‘Travelin’ band’ Sawyer Brown to play Corn Palace Friday
Gregg “Hobie” Hubbard remembers playing at the Corn Palace.
“You don’t forget that place,” he said with a chuckle. “I thought it was awesome.”
Hubbard, keyboard player for country music band Sawyer Brown, said the venue should motivate the band to put its best foot forward.
“We’ve got to be as exciting as the corn murals,” he said, “so the pressure is on.”
Hubbard said he is sure he will try to snap a few fresh pictures of the building when he and the band come to town for their concert on Friday. Corn Palace Director Mark Schilling said he believes Sawyer Brown last played at the Palace in the early 1990s.
Sawyer Brown, with special guests Jimmy Weber and Ray Scott, will play the Corn Palace at 7 p.m. on Friday. General admission tickets are $25 for the main floor; seats in the raised section are available for $30. VIP tickets were also available for $40, but have sold out.
Schilling said about 1,100 tickets have been sold as of Wednesday evening. He considered those good numbers, but hoped to push sales up further, to 1,350-1,500.
“I think there’s a real good shot we can push this number another 300 tickets by Friday night,” he said.
Capacity for the show is about 2,000 tickets.
Jimmy Weber, a country artist from Omaha, Neb., who Schilling said is originally from Alexandria, will open the show. Weber might have other artists on stage with him, and then he’ll turn it over to Ray Scott. Schilling said the two might sing together before Scott goes solo. Then, it’s Sawyer Brown’s turn.
Sawyer Brown started in 1981, and has racked up numerous hits over the course of its nearly 33-year career, including “Step That Step,” “The Race is On,” “Some Girls Do” and “Six Days on the Road.”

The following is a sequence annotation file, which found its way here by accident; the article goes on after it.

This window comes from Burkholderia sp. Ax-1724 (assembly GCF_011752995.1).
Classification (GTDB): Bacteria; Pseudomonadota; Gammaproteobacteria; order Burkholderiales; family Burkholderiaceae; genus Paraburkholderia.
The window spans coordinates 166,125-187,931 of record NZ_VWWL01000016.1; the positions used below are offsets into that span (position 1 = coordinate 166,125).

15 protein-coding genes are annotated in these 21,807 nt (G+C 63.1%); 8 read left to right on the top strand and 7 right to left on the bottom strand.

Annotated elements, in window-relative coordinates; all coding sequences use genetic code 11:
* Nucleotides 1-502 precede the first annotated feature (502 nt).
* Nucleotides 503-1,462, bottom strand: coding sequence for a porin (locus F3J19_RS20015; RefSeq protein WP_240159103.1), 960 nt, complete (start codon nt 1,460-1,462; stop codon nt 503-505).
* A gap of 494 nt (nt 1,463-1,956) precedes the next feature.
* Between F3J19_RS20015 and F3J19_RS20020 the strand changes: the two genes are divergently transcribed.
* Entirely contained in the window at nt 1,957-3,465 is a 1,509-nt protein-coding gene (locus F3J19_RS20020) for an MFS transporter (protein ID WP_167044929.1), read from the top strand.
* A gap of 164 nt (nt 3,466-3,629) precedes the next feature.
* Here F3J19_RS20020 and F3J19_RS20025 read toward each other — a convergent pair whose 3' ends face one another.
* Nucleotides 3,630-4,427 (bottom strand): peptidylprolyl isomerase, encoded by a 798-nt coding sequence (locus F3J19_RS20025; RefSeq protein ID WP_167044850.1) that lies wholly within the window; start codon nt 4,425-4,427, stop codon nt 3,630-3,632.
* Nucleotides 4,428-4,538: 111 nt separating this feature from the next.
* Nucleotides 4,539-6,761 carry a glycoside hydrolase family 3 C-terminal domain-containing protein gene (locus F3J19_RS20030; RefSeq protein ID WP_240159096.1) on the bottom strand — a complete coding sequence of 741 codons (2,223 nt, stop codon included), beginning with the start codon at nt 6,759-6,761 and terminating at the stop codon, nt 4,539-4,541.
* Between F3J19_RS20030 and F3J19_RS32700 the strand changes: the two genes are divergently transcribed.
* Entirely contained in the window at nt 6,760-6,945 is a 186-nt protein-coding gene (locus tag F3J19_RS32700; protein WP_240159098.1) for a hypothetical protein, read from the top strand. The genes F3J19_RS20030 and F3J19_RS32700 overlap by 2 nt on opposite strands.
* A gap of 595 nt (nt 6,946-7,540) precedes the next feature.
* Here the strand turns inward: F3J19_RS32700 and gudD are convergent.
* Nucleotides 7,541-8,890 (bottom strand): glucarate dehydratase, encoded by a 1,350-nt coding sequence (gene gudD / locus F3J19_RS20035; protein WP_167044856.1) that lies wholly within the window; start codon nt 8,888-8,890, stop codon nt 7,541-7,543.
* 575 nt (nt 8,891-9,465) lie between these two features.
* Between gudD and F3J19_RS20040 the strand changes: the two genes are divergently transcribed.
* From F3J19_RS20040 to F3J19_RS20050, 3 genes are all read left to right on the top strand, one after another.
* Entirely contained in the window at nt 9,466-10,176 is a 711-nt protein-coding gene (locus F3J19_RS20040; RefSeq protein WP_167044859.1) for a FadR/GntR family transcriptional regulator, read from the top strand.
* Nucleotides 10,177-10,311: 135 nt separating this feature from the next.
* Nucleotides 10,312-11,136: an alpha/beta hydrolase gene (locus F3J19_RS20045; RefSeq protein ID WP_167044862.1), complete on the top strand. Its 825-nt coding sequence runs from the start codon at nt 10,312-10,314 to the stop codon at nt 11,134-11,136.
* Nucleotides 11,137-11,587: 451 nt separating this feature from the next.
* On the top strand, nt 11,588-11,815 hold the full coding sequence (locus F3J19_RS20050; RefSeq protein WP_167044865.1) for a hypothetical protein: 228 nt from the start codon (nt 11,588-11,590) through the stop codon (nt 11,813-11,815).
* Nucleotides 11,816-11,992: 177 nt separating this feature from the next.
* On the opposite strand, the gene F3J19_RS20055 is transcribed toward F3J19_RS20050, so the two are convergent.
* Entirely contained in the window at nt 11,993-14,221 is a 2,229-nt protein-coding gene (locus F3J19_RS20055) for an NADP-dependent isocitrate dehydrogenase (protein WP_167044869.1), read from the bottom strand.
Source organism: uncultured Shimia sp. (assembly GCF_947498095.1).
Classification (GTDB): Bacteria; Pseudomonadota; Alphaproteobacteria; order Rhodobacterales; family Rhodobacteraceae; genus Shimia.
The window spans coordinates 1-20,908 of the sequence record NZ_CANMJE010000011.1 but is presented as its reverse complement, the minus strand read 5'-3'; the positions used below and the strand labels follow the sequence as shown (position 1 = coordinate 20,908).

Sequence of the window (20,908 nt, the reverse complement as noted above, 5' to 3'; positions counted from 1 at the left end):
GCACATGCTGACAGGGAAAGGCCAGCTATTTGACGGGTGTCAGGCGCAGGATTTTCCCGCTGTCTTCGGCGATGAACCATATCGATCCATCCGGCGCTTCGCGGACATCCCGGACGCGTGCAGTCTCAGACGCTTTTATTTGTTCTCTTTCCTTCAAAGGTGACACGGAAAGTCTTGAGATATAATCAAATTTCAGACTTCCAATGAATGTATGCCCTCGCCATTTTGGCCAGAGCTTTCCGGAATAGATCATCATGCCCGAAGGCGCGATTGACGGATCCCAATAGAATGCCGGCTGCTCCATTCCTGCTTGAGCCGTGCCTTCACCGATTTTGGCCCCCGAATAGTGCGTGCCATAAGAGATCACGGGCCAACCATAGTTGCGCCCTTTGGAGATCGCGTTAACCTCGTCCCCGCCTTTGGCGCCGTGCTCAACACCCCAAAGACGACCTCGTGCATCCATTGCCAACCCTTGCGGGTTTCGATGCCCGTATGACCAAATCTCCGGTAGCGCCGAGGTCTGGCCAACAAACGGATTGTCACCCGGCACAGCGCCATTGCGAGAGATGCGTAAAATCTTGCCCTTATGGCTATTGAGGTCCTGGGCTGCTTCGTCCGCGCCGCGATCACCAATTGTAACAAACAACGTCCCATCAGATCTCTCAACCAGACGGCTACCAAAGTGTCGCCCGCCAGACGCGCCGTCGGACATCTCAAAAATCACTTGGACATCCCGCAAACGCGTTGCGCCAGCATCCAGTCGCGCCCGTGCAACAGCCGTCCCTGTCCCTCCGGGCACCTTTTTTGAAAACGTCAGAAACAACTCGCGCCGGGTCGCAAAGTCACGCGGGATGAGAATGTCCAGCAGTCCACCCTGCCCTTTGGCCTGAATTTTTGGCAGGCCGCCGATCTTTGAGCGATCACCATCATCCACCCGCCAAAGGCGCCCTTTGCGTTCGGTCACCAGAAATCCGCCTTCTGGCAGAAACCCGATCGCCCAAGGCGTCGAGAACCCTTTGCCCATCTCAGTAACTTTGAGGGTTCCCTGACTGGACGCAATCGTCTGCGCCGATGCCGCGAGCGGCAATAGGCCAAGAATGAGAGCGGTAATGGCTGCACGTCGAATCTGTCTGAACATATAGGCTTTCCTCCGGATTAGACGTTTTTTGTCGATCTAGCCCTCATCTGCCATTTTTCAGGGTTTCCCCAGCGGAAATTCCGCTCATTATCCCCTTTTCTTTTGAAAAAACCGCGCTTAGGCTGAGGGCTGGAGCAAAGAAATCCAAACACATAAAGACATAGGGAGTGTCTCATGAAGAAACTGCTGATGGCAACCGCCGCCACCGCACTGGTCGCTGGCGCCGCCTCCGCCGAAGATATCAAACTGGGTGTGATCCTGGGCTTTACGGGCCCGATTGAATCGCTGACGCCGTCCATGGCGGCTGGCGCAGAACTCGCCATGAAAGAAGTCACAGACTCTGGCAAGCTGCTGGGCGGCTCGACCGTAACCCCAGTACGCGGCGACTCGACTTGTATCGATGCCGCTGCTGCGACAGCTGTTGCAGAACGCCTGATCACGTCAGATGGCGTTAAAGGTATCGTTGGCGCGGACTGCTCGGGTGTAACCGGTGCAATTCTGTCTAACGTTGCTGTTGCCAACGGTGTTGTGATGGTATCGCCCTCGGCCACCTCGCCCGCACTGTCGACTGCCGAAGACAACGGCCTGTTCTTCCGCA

The five-member group still has four of its original five members, which Hubbard attributed to keeping it simple and having fun.
“We’re actually really great friends, which probably helps a whole lot. We really believe in what we do together,” he said. “We sort of focus on paying attention to the stuff that matters, and not worrying too much about the stuff that doesn’t matter.”
The band is currently back in the studio, working on new material. The newest single, “Shadows of the Heartland” celebrates the “hard-workin’ folks” and blue-collar background many of the band members share and relate.
“It feels like that’s really the heart of who we are as people,” Hubbard said.
And, the band keeps busy touring. A 2011 album and single both titled “Travelin’ Band” describes the “long and winding road” of a touring musician.
“That song in particular is probably our life story in about four minutes,” Hubbard said.
Even though the band is working on new material, Hubbard said people can expect a lot of familiar songs from Friday’s concert.
“If I go to shows, I want to hear the stuff that I know,” Hubbard said. “Nothing clears the room faster than when you say ‘I’m going to play five songs you’ve never heard before.’ ”